‘On Facebook, the commander in chief of the armed forces of Ukraine, Lieutenant General Valerii Zaluzhnyi, posted that a Russian platoon surrendered about 85 miles north of Kyiv. He said the platoon leader believed they were a reconnaissance team. “No one thought that we were going to kill. We were not going to fight, we were collecting information.”’

    2. Joe, Look at a map of Sevastopol, the Sea of Aziz. And the Don River 2008 Bucharest NATO summit declaration. NATO taking over the naval base at Sevastopol would be like Russia taking over the entrance to the St. Lawrence Seaway. And the NE border of Ukraine is not much more than 300 miles from Moscow – I’m guessing not more than five minutes of flight time to Moscow for a nuclear armed short range ballistic missile fired from the NE border area of Ukraine. Ukraine s a part of NATO is an existential threat to Russia. Everything else is garbage. You seem to have some internalized biases that are seriously clouding your vision. As the de facto leader of NATO, the US is just as responsible for the invasion of Ukraine as is Russia, if not more. Yes , more. The US has driven every part of the crisis and could have ended it at any time with a declaration that the US will oppose NATO membership for Ukraine. That’s all. Because the US is the center of the greatest capitalist empire in History, it is appropriate to consider possible sources of profit. At least two major cash flows will result from this crisis if Russia is completely divorced from Europe: Billions in arms sales to Europe for US weapons manufacturers and billions in US sales of fracked and liquefied natural gas to Europe. The US has triggered wars for less.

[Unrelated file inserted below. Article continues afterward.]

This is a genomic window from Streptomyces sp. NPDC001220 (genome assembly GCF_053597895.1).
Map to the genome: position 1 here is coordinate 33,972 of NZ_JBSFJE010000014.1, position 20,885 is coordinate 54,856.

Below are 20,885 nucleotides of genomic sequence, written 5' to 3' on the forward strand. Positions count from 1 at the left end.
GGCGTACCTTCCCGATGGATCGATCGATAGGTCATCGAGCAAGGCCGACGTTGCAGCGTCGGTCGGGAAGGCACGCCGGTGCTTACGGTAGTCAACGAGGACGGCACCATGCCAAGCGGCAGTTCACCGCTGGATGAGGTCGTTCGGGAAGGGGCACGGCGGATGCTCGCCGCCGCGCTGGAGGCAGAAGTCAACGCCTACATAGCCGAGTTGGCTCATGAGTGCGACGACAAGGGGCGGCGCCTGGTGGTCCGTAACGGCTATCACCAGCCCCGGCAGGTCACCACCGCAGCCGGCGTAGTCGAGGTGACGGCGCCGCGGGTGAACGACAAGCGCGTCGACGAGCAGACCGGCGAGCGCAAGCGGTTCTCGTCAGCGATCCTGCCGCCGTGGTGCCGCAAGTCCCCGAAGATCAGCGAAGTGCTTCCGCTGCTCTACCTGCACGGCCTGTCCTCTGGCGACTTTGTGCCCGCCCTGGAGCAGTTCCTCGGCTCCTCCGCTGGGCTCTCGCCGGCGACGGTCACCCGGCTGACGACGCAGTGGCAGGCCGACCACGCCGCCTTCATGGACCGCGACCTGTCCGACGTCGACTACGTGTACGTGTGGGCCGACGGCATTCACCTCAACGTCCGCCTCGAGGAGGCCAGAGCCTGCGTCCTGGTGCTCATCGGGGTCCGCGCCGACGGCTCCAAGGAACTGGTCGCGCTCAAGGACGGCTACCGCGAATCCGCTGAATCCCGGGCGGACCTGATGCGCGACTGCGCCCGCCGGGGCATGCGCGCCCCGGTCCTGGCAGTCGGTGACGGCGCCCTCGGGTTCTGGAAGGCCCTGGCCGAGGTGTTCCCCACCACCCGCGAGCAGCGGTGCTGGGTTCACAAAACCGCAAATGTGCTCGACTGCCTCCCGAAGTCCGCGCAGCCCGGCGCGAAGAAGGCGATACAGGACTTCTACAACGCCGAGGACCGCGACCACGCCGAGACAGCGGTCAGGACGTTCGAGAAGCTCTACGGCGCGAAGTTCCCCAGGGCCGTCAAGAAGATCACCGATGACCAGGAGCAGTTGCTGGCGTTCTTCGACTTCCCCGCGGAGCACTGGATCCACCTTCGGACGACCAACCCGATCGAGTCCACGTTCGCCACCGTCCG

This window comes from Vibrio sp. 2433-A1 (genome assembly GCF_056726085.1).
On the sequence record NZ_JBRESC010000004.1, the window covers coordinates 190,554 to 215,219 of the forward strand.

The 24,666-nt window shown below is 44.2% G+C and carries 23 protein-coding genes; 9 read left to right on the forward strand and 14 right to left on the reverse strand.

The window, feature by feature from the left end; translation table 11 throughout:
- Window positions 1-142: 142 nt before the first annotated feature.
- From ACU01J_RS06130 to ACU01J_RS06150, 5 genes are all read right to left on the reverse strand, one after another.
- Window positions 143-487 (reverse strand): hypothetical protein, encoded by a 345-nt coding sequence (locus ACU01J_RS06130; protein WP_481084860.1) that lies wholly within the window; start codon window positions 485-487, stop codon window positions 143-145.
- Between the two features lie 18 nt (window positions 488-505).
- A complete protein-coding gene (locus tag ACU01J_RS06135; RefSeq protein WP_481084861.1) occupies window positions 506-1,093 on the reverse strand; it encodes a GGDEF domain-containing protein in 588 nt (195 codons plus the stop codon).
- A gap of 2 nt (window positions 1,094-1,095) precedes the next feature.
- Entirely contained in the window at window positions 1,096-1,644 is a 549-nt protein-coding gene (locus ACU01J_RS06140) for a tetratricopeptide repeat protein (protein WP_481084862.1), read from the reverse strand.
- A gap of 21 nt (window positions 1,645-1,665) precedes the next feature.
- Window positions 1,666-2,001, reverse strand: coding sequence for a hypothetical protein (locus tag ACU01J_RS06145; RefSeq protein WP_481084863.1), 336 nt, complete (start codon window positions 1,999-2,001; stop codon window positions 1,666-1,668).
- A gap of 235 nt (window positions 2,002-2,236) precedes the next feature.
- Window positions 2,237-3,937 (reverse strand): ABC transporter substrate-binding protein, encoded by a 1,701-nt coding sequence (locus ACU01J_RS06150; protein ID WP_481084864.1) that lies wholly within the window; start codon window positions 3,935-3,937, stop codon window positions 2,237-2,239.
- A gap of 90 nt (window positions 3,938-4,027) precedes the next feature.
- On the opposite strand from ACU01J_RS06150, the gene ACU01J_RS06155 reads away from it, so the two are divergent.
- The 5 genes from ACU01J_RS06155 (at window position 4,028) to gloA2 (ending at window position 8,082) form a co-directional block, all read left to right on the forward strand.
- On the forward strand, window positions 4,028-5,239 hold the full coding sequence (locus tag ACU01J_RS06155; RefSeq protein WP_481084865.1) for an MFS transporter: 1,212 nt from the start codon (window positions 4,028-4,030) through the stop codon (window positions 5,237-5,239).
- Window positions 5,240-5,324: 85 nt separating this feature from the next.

1. Eduardo,
        I don’t need to look at a map. I spent a week cruising the Black Sea as a Gunner’s Mate on the USS Standley in March of 1977.
        Besides the base at Sevastopol, Russia has a large naval base in Novorossiysk, on the Russian Black Sea coast north of Sochi. And, of course, any ship going to/from the Black Sea must go through the straits at Istanbul controlled by NATO member Turkey, which already hosts tactical nuclear weapons at its Incirlik Air Base.
        The Sevastopol base contract, extending the lease until 2042 was indeed controversial. But during the negotiations, then Prime Minister Putin complained about the cost to Russia, saying “No military base in the world is worth that much money. We could build several such bases for that amount.” During Maidan, cancelling the base lease was never a demand.
        Additionally, if you look at a map, Ukraine’s border is no further from Moscow than Latvia’s, which joined NATO in 2004.
        Ultimately, the existential threat, not just to Moscow, but to the whole world has been the nuclear Sword of Damocles hanging over all of our heads for over 60 years. Because of this, the US does have a mutual responsibility for global peace, as does the other 8 (soon to be 9?) nuclear powers. But, in a tightly integrated global economy, I question your overly-simplistic rationale for the US wanting war in Ukraine. The economic fallout will hit everyone.
        The US has a lot to answer for, but this one is Vladimir Putin’s war.

  4. Why does paragraph formatting not work here? I included paragraph breaks in my comment. Yet it appears as one big, hard-to-read block.